The very next shot is an amusing contrast to LaBarbara’s last words: Hermes, now looking an awful lot like a Transformer, is almost completely robotic. The only human part left is his brain. The rest of his human body has been pieced back together by Zoidberg, who’s using “Little Hermes” as a ventriloquist dummy in a comedy act. All “Little Hermes” does in the act is insult Zoidberg, just like Hermes used to before his upgrades. It’s actually kind of sad to see the extent to which Zoidberg craves friendship, even if he’s mostly imagining it in the first place.
After seeing his former self, Mega Hermes (his new name for himself, not mine) regrets hanging onto his human brain, and asks Yuri to upgrade that final piece for him. Yuri refuses, saying no one in their right mind would do such a thing. And…cut to the Professor laughing maniacally as lightning flashes in the background. I love all the visual contrast jokes in this episode.
The Professor, Bender, and Hermes are at the robot graveyard (side question—why do robots need a graveyard?) to dig up a brain for Hermes. They find a freshly dug plot and remove the brain circuit from the shattered remains of none other than Roberto, the robot who tried to mug Hermes and LaBarbara before. His epitaph reads “Beloved Killer and Maniac.”
Back at the lab, the gang is gathered to watch the Professor perform the brain surgery on Hermes. The coloring has turned faded and gray, and everything looks like an old-time Frankenstein movie; that is, until the Professor opens the blinds to reveal a bright and sunshiny day.
LaBarbara and Dwight, hers and Hermes’ son, show up just before the Professor can start. She threatens divorce if Hermes goes through with his complete upgrade to robot, and the Professor decides he can’t perform the surgery. Zoidberg offers to do it using Little Hermes as a precision surgical tool (after all, his lobster claws aren’t exactly designed to hold a delicate knife). He and Little Hermes sing a short song about robot brains to the tune of “The Monster Mash” while doing surgery. I wasn’t expecting a spontaneous musical number, and I have to say, it was a pleasant surprise.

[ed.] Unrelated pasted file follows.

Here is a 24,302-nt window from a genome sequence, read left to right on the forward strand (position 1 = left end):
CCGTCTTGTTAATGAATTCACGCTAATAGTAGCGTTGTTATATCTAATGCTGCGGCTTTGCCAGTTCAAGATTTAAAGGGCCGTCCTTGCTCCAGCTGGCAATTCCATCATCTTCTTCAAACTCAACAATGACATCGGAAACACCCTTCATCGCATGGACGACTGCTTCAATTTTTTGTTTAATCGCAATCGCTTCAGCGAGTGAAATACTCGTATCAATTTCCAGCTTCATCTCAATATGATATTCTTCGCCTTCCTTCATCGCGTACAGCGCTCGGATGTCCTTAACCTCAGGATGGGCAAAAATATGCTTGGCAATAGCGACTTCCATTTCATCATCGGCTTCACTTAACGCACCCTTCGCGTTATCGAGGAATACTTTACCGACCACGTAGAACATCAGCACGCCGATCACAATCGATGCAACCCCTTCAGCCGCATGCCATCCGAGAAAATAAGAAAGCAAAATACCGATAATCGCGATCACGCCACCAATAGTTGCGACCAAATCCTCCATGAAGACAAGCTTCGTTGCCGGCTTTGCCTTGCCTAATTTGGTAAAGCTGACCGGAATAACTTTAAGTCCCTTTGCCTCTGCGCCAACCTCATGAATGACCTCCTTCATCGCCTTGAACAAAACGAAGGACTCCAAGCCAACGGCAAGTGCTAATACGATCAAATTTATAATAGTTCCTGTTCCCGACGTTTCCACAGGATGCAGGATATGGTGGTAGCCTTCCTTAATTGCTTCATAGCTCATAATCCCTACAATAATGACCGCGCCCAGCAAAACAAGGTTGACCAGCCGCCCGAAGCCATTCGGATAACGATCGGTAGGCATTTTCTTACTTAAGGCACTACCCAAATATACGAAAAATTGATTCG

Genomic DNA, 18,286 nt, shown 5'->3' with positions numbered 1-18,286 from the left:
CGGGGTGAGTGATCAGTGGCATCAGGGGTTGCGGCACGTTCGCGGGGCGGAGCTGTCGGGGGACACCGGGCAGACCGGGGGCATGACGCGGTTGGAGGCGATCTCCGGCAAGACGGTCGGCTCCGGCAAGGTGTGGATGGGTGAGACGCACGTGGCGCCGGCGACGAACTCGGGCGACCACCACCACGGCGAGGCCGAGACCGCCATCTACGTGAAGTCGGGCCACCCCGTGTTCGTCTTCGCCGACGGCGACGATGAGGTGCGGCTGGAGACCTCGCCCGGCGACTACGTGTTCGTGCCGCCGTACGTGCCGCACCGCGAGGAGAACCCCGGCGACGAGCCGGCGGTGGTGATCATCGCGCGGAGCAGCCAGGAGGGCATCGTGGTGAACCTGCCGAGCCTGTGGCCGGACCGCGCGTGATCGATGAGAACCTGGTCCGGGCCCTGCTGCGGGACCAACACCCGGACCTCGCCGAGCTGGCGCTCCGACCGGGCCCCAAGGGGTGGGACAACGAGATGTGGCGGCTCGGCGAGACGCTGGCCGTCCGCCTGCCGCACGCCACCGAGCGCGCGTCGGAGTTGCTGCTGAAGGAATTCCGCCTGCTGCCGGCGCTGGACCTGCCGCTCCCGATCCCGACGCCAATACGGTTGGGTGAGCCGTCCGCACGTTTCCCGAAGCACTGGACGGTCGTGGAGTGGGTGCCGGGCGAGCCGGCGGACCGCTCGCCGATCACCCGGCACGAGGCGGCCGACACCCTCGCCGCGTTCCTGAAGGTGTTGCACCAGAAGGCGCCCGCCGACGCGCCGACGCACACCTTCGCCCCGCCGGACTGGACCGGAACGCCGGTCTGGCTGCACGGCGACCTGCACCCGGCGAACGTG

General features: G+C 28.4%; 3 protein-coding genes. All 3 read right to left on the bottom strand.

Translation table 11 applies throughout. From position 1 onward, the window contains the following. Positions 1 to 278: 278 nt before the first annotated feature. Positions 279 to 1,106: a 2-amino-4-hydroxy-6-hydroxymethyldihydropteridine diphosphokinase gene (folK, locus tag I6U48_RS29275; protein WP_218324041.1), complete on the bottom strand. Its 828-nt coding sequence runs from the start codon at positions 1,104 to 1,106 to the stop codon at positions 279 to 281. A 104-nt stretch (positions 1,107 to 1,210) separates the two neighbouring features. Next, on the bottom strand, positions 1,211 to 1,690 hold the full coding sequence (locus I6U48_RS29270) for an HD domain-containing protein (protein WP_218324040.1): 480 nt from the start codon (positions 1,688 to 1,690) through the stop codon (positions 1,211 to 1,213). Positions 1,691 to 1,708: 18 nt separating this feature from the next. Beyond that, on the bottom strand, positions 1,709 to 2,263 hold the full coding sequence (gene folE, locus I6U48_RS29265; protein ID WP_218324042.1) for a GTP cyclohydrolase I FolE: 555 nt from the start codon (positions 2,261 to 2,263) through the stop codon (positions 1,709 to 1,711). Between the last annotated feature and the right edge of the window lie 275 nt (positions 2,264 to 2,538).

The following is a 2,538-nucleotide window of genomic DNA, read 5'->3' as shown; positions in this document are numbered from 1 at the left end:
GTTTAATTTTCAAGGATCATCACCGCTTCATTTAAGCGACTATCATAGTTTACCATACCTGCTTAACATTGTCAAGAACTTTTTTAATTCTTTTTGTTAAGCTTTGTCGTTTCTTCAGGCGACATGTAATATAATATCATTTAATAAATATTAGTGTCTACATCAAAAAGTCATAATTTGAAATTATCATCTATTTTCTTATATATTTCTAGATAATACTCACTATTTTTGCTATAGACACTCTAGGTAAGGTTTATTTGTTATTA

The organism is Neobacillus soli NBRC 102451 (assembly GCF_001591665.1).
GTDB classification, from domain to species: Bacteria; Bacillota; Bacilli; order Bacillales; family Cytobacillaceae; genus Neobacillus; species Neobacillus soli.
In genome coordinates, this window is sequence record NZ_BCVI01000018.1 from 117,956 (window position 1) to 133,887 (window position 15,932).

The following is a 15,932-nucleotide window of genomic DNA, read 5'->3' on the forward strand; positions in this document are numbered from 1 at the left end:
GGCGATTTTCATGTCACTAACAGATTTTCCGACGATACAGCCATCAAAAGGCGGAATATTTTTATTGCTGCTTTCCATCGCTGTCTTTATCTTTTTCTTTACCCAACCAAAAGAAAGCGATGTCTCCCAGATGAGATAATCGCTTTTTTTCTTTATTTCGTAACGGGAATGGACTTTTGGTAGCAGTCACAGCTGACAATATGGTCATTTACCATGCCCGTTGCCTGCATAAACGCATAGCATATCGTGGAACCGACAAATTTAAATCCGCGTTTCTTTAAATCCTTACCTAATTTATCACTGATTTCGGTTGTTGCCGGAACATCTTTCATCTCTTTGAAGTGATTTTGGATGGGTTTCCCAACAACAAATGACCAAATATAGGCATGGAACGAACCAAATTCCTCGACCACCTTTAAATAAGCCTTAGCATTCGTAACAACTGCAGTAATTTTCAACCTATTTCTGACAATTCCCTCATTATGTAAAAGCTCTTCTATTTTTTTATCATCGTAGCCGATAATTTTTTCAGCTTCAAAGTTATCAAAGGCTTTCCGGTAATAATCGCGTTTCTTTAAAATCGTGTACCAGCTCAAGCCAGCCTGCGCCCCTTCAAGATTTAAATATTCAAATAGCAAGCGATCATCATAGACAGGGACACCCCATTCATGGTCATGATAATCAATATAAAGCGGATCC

Zoidberg’s intentions all along were not to fully upgrade Hermes, but rather, to return his brain to its rightful human body. Though he’s awkwardly stitched together, he’s the flesh and blood Hermes again. He apologizes to LaBarbara, but they’re not out of the woods yet. Roberto has inserted his brain circuit into Mega Hermes’ body, and peels a bit of skin off of Hermes’ arm. I know it’s a cartoon and all, but yuck. Eating Hermes’ curried goat-infused skin, however, causes Roberto to melt down, and he dies for the second time this episode.
Conveniently enough, though Roberto melted, the metal keys he was holding hostage stayed intact, so the gang is able to leave the operating room. Zoidberg, harmonizing with himself once again, shuffles out humming the “Monster Mash” tune, and the episode ends.
After watching and reviewing three episodes of Futurama, I can now say that I officially enjoy this show. The humor in this episode in particular really sold it for me; I love the little visual gags that are funny once you notice them (like Scruffy’s reading materials), and I thought the timing of the dialogue jokes was great too. Plus, it was a nice way to get a better introduction to a character I wasn’t familiar with yet. I’m definitely looking forward to next week’s episode.
Favorite Lines from “The Six Million Dollar Mon”
Scruffy, on his job description: “Boilers and toilets, toilets and boilers. Plus that one boiling toilet.”
Hermes: “When I fight machinery, machinery always wins!”
Bender: “Yuri, here runs the most sanitary surgical implant parlor in Filthytown.”
Amy: “Does anyone else find it freaky that Zoidberg is singing harmony with himself?”